Open up your books. Tell us what the lower quartile average pick rate and hourly earnings was for the 150 pickers you employed last year. Then we are going to drop that pick rate by 10% to account for lack of experience for new pickers. That will be the pick rate needed for $20 per hour. Pay that or stop whinging.

Even better if they invest in tech that reduces labour (and unpleasant labouring jobs they are) and increases productivity. Listening on radio yesterday to grower talking about the need to climb 25000 vertical metres per ha on ladders and the physicality of such work. Then he said they may have to buy more platforms etc due to labour shortages. Exactly! This is how the market undistorted by cheap, compliant imported labour should work. E.g. https://galaxygroup.co.nz/tecnofruit/

ive seen plenty of tech every year at field days but farmers and growers never buy it as it has always been easier to get cheap labour brought in
https://www.abundantrobotics.com/
https://www.stuff.co.nz/business/farming/dairy/87256192/automatic-milker...

Kauri. The fruit in the video is grown on some sort of trellis system - UFO, espalier etc. A lot of stone/pip fruit in NZ are grown as trees - usually centre leader style. And it was apples. Courses for horses. Some interesting work in NZ developed robotics happening. Some varieties are better suited than others.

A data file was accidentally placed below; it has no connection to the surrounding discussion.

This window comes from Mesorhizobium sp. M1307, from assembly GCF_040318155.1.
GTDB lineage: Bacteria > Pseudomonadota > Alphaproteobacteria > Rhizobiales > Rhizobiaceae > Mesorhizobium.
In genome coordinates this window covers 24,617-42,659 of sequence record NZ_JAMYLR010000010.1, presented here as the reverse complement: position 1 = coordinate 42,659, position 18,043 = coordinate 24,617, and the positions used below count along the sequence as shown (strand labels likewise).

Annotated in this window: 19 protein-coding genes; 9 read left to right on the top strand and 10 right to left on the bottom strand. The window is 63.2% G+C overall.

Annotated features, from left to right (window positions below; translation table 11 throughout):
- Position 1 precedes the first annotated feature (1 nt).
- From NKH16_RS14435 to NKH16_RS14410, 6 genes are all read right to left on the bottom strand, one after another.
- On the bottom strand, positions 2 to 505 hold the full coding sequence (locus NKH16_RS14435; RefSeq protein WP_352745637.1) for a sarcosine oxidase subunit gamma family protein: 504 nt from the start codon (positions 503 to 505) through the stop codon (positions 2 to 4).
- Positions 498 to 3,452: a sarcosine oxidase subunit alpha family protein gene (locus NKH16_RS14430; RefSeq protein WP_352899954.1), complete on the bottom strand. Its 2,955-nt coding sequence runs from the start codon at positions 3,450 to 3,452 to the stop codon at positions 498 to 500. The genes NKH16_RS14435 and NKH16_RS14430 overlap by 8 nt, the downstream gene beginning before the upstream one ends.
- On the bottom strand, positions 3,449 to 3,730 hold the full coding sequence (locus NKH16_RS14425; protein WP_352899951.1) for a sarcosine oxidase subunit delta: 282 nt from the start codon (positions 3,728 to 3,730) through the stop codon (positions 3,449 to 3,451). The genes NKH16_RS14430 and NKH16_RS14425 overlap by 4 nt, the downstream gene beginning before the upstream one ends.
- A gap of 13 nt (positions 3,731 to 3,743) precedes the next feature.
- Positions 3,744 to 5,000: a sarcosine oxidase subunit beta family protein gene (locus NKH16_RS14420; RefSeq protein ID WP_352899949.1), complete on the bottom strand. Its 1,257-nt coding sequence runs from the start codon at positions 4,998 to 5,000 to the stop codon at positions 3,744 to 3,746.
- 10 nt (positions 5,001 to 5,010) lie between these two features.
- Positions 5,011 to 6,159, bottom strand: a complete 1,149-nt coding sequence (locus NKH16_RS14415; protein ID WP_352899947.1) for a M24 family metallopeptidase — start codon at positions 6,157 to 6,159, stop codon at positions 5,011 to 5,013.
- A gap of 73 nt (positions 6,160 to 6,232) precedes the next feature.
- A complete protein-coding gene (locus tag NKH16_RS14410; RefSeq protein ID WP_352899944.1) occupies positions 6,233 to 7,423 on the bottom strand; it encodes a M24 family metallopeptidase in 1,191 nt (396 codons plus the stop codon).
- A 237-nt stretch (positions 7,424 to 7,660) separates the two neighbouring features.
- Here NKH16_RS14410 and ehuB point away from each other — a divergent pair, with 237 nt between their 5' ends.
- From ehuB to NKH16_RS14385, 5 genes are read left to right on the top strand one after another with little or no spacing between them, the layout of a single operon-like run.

I had hoped we could use the Icelandic approach, which had worked well until someone didn't follow the rules: https://www.icelandreview.com/society/covid-19-in-iceland-violated-isola...

Hopefully that person gets a lengthy stay in prison.

Lower the rates and open the gates!
Sadly all we know...

Let's call it "smart border policy" because calling it "our border policy" won't sell as good.

10
up

Here's an idea for NZ business. , "Meet the market"
That is, pay reasonable wages to New Zealanders. And more importantly give guaranteed income in horticulture and don't casualise to load all risk onto workers.
Skilled workers get good pay. Lets make the threshold $120K and evidence that via the actual cash that flows in for each for PAYE.
Capital. We have seen this rorted before.
And capital flow is not quarantined like people. So, whats the problem?

to be fair it is good we bring people from the islands to do the picking, it saves the NZ government sending money up to the islands.
do they get paid rubbish, yes thats why most kiwis wont do it, they are lucky if they can send back 10 k for 8 months hard work, but 10k is a fortune to them
they only thing i would do is fly charter flights to whenuapai, away from the border to minimize cross contamination, and for the countries that have been covid free they could be put up in a hostel bubble on a farm they are working on with three covid tests , one before they board the plane then day 3 and 12 before they are free to wander down to the shops

Yo got it exactly wrong, the pay is rubbish because we allow it. With current food prices it would be perfectly affordable to have a decent pay for workers yet it is easier to have larger distribution and supermarket margins when you can employ people for an indecent salary.